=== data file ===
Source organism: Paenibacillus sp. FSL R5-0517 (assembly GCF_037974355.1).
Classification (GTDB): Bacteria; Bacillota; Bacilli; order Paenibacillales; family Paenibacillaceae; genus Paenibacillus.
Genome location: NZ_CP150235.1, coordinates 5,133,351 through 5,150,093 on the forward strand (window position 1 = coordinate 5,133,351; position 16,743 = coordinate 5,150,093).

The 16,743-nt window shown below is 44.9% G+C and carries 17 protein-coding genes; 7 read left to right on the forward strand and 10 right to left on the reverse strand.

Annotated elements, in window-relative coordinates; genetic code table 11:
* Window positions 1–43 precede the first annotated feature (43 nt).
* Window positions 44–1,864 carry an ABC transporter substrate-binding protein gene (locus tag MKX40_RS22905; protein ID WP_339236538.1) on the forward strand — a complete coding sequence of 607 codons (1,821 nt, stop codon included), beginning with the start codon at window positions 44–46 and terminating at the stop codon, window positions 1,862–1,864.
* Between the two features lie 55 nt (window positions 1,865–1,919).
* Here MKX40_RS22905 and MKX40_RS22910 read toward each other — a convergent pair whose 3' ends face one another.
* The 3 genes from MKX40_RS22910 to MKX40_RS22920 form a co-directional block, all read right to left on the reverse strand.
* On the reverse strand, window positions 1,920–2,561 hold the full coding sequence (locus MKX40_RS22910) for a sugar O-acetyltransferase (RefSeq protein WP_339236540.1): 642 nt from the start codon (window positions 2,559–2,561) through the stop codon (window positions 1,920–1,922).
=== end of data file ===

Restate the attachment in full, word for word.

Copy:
Source organism: Paenibacillus sp. FSL R5-0517 (assembly GCF_037974355.1).
Classification (GTDB): Bacteria; Bacillota; Bacilli; order Paenibacillales; family Paenibacillaceae; genus Paenibacillus.
Genome location: NZ_CP150235.1, coordinates 5,133,351 through 5,150,093 on the forward strand (window position 1 = coordinate 5,133,351; position 16,743 = coordinate 5,150,093).

The 16,743-nt window shown below is 44.9% G+C and carries 17 protein-coding genes; 7 read left to right on the forward strand and 10 right to left on the reverse strand.

Annotated elements, in window-relative coordinates; genetic code table 11:
* Window positions 1–43 precede the first annotated feature (43 nt).
* Window positions 44–1,864 carry an ABC transporter substrate-binding protein gene (locus tag MKX40_RS22905; protein ID WP_339236538.1) on the forward strand — a complete coding sequence of 607 codons (1,821 nt, stop codon included), beginning with the start codon at window positions 44–46 and terminating at the stop codon, window positions 1,862–1,864.
* Between the two features lie 55 nt (window positions 1,865–1,919).
* Here MKX40_RS22905 and MKX40_RS22910 read toward each other — a convergent pair whose 3' ends face one another.
* The 3 genes from MKX40_RS22910 to MKX40_RS22920 form a co-directional block, all read right to left on the reverse strand.
* On the reverse strand, window positions 1,920–2,561 hold the full coding sequence (locus MKX40_RS22910) for a sugar O-acetyltransferase (RefSeq protein WP_339236540.1): 642 nt from the start codon (window positions 2,559–2,561) through the stop codon (window positions 1,920–1,922).